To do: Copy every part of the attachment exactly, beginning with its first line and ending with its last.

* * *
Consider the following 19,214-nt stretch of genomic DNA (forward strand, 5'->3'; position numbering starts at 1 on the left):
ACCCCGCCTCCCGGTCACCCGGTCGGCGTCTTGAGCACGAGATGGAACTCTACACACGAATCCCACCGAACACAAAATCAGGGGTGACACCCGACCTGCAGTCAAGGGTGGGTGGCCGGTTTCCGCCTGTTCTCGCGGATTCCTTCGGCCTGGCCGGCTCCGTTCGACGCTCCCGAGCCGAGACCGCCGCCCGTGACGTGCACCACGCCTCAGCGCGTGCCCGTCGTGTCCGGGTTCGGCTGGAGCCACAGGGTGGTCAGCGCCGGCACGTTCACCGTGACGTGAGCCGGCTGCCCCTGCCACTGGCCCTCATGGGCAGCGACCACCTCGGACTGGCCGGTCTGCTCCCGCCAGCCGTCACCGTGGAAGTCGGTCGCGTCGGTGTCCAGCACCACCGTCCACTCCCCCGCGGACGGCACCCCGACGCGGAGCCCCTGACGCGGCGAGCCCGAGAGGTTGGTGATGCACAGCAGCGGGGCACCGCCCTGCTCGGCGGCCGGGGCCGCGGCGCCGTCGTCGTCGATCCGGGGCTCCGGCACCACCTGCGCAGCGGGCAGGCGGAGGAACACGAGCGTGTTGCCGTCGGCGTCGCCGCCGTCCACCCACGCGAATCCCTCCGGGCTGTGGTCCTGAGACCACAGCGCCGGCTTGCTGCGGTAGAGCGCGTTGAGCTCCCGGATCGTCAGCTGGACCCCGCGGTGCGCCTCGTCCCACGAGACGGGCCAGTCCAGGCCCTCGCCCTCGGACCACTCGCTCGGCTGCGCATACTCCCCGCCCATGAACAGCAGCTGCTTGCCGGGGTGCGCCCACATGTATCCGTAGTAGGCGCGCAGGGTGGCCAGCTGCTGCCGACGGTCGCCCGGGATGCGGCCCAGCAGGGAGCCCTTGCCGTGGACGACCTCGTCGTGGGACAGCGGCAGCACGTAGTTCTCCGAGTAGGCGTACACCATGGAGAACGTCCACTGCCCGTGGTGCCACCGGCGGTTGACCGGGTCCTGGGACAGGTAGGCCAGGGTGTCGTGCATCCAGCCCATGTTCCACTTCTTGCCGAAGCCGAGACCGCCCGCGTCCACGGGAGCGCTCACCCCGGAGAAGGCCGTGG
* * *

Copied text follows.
Consider the following 19,214-nt stretch of genomic DNA (forward strand, 5'->3'; position numbering starts at 1 on the left):
ACCCCGCCTCCCGGTCACCCGGTCGGCGTCTTGAGCACGAGATGGAACTCTACACACGAATCCCACCGAACACAAAATCAGGGGTGACACCCGACCTGCAGTCAAGGGTGGGTGGCCGGTTTCCGCCTGTTCTCGCGGATTCCTTCGGCCTGGCCGGCTCCGTTCGACGCTCCCGAGCCGAGACCGCCGCCCGTGACGTGCACCACGCCTCAGCGCGTGCCCGTCGTGTCCGGGTTCGGCTGGAGCCACAGGGTGGTCAGCGCCGGCACGTTCACCGTGACGTGAGCCGGCTGCCCCTGCCACTGGCCCTCATGGGCAGCGACCACCTCGGACTGGCCGGTCTGCTCCCGCCAGCCGTCACCGTGGAAGTCGGTCGCGTCGGTGTCCAGCACCACCGTCCACTCCCCCGCGGACGGCACCCCGACGCGGAGCCCCTGACGCGGCGAGCCCGAGAGGTTGGTGATGCACAGCAGCGGGGCACCGCCCTGCTCGGCGGCCGGGGCCGCGGCGCCGTCGTCGTCGATCCGGGGCTCCGGCACCACCTGCGCAGCGGGCAGGCGGAGGAACACGAGCGTGTTGCCGTCGGCGTCGCCGCCGTCCACCCACGCGAATCCCTCCGGGCTGTGGTCCTGAGACCACAGCGCCGGCTTGCTGCGGTAGAGCGCGTTGAGCTCCCGGATCGTCAGCTGGACCCCGCGGTGCGCCTCGTCCCACGAGACGGGCCAGTCCAGGCCCTCGCCCTCGGACCACTCGCTCGGCTGCGCATACTCCCCGCCCATGAACAGCAGCTGCTTGCCGGGGTGCGCCCACATGTATCCGTAGTAGGCGCGCAGGGTGGCCAGCTGCTGCCGACGGTCGCCCGGGATGCGGCCCAGCAGGGAGCCCTTGCCGTGGACGACCTCGTCGTGGGACAGCGGCAGCACGTAGTTCTCCGAGTAGGCGTACACCATGGAGAACGTCCACTGCCCGTGGTGCCACCGGCGGTTGACCGGGTCCTGGGACAGGTAGGCCAGGGTGTCGTGCATCCAGCCCATGTTCCACTTCTTGCCGAAGCCGAGACCGCCCGCGTCCACGGGAGCGCTCACCCCGGAGAAGGCCGTGG